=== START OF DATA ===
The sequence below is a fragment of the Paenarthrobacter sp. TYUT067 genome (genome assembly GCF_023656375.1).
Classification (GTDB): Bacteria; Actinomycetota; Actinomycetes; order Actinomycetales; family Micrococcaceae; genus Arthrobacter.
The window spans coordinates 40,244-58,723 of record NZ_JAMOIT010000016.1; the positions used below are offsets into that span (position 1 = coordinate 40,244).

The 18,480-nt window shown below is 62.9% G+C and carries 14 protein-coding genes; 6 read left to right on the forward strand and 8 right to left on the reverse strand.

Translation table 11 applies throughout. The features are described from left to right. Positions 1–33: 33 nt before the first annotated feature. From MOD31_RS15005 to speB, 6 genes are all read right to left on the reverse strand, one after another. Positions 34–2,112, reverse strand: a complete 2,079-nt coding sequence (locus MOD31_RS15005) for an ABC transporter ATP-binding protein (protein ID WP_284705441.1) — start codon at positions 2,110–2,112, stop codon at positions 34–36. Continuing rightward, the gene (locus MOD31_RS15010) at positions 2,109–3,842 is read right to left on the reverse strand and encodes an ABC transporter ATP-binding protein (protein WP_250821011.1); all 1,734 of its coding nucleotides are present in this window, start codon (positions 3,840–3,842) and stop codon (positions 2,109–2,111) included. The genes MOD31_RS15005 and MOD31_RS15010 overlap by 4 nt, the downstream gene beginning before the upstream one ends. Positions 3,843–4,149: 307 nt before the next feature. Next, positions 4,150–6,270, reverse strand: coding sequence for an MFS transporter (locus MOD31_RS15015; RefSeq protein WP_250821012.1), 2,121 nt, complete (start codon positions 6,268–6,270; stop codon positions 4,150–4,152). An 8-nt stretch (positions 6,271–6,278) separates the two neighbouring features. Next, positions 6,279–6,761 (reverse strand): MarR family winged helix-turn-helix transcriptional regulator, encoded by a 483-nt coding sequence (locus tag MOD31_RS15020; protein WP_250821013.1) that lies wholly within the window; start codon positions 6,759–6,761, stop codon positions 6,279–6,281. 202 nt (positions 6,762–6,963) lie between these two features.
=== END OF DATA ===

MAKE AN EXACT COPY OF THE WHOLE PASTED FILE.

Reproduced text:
The sequence below is a fragment of the Paenarthrobacter sp. TYUT067 genome (genome assembly GCF_023656375.1).
Classification (GTDB): Bacteria; Actinomycetota; Actinomycetes; order Actinomycetales; family Micrococcaceae; genus Arthrobacter.
The window spans coordinates 40,244-58,723 of record NZ_JAMOIT010000016.1; the positions used below are offsets into that span (position 1 = coordinate 40,244).

The 18,480-nt window shown below is 62.9% G+C and carries 14 protein-coding genes; 6 read left to right on the forward strand and 8 right to left on the reverse strand.

Translation table 11 applies throughout. The features are described from left to right. Positions 1–33: 33 nt before the first annotated feature. From MOD31_RS15005 to speB, 6 genes are all read right to left on the reverse strand, one after another. Positions 34–2,112, reverse strand: a complete 2,079-nt coding sequence (locus MOD31_RS15005) for an ABC transporter ATP-binding protein (protein ID WP_284705441.1) — start codon at positions 2,110–2,112, stop codon at positions 34–36. Continuing rightward, the gene (locus MOD31_RS15010) at positions 2,109–3,842 is read right to left on the reverse strand and encodes an ABC transporter ATP-binding protein (protein WP_250821011.1); all 1,734 of its coding nucleotides are present in this window, start codon (positions 3,840–3,842) and stop codon (positions 2,109–2,111) included. The genes MOD31_RS15005 and MOD31_RS15010 overlap by 4 nt, the downstream gene beginning before the upstream one ends. Positions 3,843–4,149: 307 nt before the next feature. Next, positions 4,150–6,270, reverse strand: coding sequence for an MFS transporter (locus MOD31_RS15015; RefSeq protein WP_250821012.1), 2,121 nt, complete (start codon positions 6,268–6,270; stop codon positions 4,150–4,152). An 8-nt stretch (positions 6,271–6,278) separates the two neighbouring features. Next, positions 6,279–6,761 (reverse strand): MarR family winged helix-turn-helix transcriptional regulator, encoded by a 483-nt coding sequence (locus tag MOD31_RS15020; protein WP_250821013.1) that lies wholly within the window; start codon positions 6,759–6,761, stop codon positions 6,279–6,281. 202 nt (positions 6,762–6,963) lie between these two features.